I was thinking about what you said about needing to learn about these groups. One thing that seems helpful for our field is that we are beginning to learn more about organized abuse in general. There is research into the production of child sex abuse materials, into trafficking of children and young people across borders and between groups. We’ve had various enquiries into organizational abuse, including the Australian Royal Commission. Through this enquiry, for the first time the average Australian person realised that that big organized and semi organized groups can abuse children for many decades, cover it up, get away with it, pass children from perpetrator to perpetrator, and protect perpetrators. We saw that uncovered here and I am sure other countries have seen this too. I think that all these things have given validity to our field. 

ALISON: Yes, very much so. And the fact that these groups actually put stuff on the internet and then get caught, you can see it is happening, and now, on some occasions, police have actually rescued children. KATE: And those who think that children must have been making it up, that these atrocities could not happen, because humans could not do that to each other, must now face the fact that police officers are literally looking at online material and studying it as evidence. The police know these things did happen to children as they see photos and videos of it. 

ALISON: I think the production of materials is an important issue. Pretty much all my clients have been involved with that. There was a studio in Toronto (3000 miles away) which three of my clients had been involved with, one of them as a photographer … and this was a long time before all these things came out in the media, in the public. It is a horrible thing, but it is good that it is being discovered and the world is becoming aware that it does exist….

Kavanaugh accuser ‘faces death threats’, The truth about false assault accusations by women – false accusations are rare, Grace Road

September 19, 2018 § Leave a comment

–  Christine Blasey Ford: Kavanaugh accuser ‘faces death threats’

–  The truth about false assault accusations by women

–  ‘I lost my entire family to a cult’: How one woman escaped Grace Road

– False Memory Syndrome Foundation (FMSF) “a pseudoscientific syndrome that was developed to defend against claims of child abuse.”

– False allegations of child sexual abuse by children are rare

– Recovered Memory Data

– Memory disturbances and dissociative amnesia in Holocaust survivors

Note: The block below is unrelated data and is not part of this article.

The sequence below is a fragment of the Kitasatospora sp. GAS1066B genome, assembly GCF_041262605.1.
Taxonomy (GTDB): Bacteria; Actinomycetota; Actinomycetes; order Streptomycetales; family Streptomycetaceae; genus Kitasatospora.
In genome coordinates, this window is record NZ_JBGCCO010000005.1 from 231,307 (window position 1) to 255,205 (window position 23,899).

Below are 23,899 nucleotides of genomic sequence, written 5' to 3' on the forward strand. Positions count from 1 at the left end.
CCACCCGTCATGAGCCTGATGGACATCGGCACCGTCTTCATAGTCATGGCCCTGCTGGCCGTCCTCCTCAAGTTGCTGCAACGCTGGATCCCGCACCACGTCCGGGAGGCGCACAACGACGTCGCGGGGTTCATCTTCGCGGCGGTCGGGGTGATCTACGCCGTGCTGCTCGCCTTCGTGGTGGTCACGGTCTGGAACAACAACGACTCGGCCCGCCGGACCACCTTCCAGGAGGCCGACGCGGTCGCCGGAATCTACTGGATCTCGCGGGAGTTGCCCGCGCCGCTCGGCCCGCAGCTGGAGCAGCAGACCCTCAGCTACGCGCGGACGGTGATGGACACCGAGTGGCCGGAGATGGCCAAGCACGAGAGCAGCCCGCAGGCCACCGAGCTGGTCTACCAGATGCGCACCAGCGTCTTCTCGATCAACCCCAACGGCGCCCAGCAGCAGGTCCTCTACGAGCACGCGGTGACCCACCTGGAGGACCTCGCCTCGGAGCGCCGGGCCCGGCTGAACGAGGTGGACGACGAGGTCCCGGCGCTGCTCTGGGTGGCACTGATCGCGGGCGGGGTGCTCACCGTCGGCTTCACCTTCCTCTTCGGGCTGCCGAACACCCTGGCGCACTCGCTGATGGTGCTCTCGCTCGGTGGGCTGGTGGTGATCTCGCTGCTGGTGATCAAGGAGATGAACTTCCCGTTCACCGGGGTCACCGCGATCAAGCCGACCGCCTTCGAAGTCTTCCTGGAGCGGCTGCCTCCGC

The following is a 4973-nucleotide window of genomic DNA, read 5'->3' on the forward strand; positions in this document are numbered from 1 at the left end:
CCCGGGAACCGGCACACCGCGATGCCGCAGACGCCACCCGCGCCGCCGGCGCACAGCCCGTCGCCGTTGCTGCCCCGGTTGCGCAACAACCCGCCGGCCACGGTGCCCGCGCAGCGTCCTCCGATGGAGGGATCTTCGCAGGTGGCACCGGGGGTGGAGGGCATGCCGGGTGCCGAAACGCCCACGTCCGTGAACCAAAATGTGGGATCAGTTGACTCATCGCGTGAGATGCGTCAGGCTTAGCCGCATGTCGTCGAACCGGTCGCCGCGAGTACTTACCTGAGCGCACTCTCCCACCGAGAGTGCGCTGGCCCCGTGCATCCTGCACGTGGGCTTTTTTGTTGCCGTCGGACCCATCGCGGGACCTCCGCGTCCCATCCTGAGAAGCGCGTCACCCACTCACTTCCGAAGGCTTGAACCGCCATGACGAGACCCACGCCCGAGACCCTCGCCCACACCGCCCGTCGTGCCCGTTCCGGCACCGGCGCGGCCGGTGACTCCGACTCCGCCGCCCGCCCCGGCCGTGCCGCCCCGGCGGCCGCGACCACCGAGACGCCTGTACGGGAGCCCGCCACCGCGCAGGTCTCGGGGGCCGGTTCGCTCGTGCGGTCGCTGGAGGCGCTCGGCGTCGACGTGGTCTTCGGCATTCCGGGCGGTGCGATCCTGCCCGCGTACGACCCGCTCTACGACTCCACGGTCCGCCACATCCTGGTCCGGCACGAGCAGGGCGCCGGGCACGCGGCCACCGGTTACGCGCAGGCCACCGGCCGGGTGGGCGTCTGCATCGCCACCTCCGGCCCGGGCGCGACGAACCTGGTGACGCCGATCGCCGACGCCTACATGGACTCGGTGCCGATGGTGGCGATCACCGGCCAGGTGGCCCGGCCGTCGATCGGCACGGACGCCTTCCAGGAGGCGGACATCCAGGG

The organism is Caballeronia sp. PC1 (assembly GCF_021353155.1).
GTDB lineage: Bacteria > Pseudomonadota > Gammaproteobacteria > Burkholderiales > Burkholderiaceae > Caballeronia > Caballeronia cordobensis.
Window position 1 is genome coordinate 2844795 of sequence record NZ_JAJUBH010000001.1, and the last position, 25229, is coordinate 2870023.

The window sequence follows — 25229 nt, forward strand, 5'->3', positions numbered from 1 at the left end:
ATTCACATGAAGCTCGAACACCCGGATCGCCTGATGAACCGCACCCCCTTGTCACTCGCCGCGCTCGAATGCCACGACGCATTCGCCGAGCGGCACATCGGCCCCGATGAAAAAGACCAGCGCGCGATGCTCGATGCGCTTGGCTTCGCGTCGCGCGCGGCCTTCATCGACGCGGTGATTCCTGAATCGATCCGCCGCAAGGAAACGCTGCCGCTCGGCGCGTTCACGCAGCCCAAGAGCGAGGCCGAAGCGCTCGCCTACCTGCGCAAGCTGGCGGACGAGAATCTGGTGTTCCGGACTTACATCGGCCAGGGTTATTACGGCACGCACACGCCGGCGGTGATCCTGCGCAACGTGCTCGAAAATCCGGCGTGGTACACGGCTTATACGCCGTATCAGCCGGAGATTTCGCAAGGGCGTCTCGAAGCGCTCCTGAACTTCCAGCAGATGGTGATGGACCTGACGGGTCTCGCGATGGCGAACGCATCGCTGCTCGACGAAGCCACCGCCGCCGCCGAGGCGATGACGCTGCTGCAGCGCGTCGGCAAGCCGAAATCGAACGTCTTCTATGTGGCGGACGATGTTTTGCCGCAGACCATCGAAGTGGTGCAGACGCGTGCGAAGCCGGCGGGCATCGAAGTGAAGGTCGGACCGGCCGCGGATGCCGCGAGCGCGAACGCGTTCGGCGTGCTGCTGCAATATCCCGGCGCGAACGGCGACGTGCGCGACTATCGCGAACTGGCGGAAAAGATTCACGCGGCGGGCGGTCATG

– False memory syndrome proponents tactics

Christine Blasey Ford: Kavanaugh accuser ‘faces death threats’
The woman who accuses US Supreme Court nominee Brett Kavanaugh of attempting to rape her will not testify to the Senate next week, says her lawyer.

Christine Blasey Ford’s attorney told CNN her client has been “deflecting death threats and harassment”.

Lawyer Lisa Banks said before her client goes to Congress, she wants an FBI investigation into Judge Kavanaugh.

The nominee, who denies the claim, has met officials at the White House for a second day….

Prof Ford, a psychology lecturer in California, has accused Judge Kavanaugh of drunkenly trying to remove her clothing in 1982 when they were both teenagers in a Washington DC suburb.

Judge Kavanaugh, 53, has called the allegation “completely false.”…

Prof Ford’s legal team say they have written to Senate Judiciary Committee declining its offer to testify.

Her lawyer told CNN on Tuesday night: “It’s premature to talk about a hearing on Monday because she [Prof Ford] has been dealing with the threats, the harassment and the safety of her family and that’s what she’s been focused on for the last couple of days.”….

She said that since going public with her allegation in the Washington Post on Sunday, Prof Ford has been trying to work out where her family are going to sleep at night.

The legal team’s letter says that Prof Ford’s family has been forced to move out of their home, her email has been hacked and she has been impersonated online….

The correspondence says “a full investigation by law enforcement officials will ensure that the crucial facts and witnesses in this matter are assessed in a non-partisan manner, and that the Committee is fully informed before conducting any hearing or making any decisions”.

The development comes a day after Senate Judiciary Committee Chairman Senator Chuck Grassley announced plans for the hearing….
https://www.bbc.com/news/world-us-canada-45568450

The truth about false assault accusations by women
Katty Kay Presenter, BBC World News
18 September 2018

According to various academic studies over the past 20 years, only 2-10% of rape accusations are fake (Prof Ford’s lawyer says she believes this was attempted rape).

Two to 10% is too many, but it is not a big proportion of the total. Fake rape accusations get a lot of attention….

False rape accusations very rarely lead to convictions or wrongful jail time.

A useful article in Quartz by Sandra Newman points to research from the British Home Office showing that in the early 2000s, of the 216 cases that were classified as false allegations, only six led to an arrest.

Of those, only two had charges brought against them and those two were found to be false. …

The idea that lots of men are going to prison because they’ve been falsely accused of rape isn’t supported by the facts.

Moreover, official figures suggest the number of rapes and sexual assaults which are never reported or prosecuted far outweighs the number of men convicted of rape because of fake accusations. Indeed it far outweighs the number of fake accusations, period.

Figures from the US Bureau of Justice Statistics suggest only 35% of all sexual assaults are even reported to the police….

https://www.bbc.com/news/world-us-canada-45565684